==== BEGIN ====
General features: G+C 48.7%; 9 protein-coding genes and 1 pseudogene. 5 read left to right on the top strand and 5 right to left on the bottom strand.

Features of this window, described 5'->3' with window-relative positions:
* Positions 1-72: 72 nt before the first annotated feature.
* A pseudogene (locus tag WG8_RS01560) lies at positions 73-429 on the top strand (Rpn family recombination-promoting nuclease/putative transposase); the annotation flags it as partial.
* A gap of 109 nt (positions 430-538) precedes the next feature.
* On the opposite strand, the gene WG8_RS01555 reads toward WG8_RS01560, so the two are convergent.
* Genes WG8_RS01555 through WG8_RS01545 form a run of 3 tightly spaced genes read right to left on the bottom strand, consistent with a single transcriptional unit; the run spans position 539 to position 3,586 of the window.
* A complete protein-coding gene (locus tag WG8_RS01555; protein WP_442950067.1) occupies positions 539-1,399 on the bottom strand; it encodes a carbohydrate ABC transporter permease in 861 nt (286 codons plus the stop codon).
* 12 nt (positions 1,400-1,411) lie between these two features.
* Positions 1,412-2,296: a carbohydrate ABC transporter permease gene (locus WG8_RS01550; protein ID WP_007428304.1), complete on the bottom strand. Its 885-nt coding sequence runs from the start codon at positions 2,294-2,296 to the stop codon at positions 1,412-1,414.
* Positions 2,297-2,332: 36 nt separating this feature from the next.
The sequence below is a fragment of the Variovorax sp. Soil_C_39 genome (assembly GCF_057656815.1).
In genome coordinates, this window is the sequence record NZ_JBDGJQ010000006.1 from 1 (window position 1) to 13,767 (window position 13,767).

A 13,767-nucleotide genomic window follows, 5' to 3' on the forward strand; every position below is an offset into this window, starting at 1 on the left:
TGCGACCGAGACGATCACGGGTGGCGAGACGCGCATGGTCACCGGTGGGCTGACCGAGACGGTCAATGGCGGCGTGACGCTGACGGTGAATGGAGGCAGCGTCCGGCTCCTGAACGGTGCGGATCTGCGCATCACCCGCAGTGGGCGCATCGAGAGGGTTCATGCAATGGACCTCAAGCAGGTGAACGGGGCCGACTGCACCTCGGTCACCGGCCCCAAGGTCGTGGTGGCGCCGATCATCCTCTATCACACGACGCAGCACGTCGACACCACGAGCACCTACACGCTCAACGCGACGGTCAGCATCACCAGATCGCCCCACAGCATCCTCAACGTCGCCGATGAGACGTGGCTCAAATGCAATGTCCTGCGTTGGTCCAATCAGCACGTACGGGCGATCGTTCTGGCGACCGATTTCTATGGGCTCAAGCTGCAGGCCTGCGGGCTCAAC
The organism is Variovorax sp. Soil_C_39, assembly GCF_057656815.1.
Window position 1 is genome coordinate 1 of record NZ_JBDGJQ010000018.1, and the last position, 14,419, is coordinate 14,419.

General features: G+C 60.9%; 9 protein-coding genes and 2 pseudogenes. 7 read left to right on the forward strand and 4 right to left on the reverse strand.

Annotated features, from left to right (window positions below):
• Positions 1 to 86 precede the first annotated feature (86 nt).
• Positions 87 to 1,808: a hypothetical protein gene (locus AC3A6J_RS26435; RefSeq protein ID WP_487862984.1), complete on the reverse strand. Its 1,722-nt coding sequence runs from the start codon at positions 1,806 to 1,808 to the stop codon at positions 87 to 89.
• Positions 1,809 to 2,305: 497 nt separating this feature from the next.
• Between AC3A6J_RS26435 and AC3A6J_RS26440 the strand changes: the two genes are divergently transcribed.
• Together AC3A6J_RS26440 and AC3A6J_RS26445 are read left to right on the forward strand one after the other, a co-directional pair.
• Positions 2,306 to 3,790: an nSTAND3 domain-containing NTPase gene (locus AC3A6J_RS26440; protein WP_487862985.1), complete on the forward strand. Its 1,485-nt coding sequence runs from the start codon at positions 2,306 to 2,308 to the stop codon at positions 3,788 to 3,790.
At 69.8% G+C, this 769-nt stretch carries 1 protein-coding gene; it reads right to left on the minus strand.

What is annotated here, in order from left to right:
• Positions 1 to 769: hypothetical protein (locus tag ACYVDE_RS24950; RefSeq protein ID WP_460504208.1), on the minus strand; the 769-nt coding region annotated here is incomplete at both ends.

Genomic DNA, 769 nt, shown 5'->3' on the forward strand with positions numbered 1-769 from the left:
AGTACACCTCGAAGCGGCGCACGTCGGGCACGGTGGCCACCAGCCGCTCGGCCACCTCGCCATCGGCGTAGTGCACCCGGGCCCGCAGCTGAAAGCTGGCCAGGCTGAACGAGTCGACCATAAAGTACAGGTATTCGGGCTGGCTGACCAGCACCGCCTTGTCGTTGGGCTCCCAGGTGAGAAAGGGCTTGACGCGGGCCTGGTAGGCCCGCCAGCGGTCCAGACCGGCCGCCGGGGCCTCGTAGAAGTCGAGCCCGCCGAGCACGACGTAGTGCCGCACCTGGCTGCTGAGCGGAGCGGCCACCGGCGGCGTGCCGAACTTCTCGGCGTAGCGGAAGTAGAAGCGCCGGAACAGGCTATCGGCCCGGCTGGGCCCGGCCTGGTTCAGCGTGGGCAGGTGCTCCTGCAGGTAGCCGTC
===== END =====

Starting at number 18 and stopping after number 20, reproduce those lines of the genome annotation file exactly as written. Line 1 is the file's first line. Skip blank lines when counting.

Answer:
General features: G+C 60.9%; 9 protein-coding genes and 2 pseudogenes. 7 read left to right on the forward strand and 4 right to left on the reverse strand.

Annotated features, from left to right (window positions below):
• Positions 1 to 86 precede the first annotated feature (86 nt).